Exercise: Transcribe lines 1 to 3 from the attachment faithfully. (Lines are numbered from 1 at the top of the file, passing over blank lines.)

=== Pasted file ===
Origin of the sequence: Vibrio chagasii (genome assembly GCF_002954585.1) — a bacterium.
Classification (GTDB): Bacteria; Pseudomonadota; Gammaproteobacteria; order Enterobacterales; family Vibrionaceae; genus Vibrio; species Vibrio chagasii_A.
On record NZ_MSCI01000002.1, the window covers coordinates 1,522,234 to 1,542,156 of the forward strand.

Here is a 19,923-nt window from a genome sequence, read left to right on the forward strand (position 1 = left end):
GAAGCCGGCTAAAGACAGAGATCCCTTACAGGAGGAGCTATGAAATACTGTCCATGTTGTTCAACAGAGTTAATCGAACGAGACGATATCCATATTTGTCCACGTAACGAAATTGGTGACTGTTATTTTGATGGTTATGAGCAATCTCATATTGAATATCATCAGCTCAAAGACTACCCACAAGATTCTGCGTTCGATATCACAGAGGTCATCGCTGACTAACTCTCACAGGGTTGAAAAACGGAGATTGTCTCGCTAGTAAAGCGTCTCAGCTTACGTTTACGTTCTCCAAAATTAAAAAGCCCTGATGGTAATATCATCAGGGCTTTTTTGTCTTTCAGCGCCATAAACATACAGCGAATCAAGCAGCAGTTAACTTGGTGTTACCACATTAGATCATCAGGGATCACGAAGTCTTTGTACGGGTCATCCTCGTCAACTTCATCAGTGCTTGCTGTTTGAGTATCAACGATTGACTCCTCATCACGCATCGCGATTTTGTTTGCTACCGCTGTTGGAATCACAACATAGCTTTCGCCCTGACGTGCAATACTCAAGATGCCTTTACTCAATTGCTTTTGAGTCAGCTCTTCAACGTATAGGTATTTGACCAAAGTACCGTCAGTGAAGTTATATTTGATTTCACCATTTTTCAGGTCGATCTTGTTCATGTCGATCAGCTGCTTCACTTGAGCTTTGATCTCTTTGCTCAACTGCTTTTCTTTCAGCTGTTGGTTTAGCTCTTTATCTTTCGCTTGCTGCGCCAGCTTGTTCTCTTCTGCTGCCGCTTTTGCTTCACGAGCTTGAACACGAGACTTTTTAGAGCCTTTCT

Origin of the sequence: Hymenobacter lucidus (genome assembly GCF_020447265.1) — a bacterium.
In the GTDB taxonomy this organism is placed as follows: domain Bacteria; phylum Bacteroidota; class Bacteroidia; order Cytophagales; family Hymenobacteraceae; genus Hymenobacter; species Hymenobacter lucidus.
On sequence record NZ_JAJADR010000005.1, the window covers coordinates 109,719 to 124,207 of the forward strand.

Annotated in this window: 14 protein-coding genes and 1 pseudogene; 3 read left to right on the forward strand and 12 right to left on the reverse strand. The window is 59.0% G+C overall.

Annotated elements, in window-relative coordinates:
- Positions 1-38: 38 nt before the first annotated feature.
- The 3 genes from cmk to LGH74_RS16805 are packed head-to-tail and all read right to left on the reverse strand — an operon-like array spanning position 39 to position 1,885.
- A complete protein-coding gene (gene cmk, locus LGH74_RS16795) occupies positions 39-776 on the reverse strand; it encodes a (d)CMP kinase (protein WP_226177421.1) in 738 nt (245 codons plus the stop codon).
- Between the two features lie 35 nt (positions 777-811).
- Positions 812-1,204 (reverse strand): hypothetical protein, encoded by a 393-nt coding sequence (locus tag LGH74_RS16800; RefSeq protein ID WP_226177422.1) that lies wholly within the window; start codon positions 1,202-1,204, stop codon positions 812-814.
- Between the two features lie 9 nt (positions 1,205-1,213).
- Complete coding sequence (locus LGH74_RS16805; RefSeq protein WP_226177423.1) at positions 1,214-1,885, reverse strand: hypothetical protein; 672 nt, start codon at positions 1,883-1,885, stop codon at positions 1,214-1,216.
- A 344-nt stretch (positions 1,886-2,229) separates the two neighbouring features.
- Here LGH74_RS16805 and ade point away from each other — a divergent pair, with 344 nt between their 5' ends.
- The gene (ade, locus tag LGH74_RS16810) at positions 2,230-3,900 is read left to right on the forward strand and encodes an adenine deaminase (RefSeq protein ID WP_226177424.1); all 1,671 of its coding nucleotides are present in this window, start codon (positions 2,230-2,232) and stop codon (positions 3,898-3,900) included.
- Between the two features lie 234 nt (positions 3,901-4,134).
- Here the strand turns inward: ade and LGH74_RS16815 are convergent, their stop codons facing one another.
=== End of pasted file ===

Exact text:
Origin of the sequence: Vibrio chagasii (genome assembly GCF_002954585.1) — a bacterium.
Classification (GTDB): Bacteria; Pseudomonadota; Gammaproteobacteria; order Enterobacterales; family Vibrionaceae; genus Vibrio; species Vibrio chagasii_A.
On record NZ_MSCI01000002.1, the window covers coordinates 1,522,234 to 1,542,156 of the forward strand.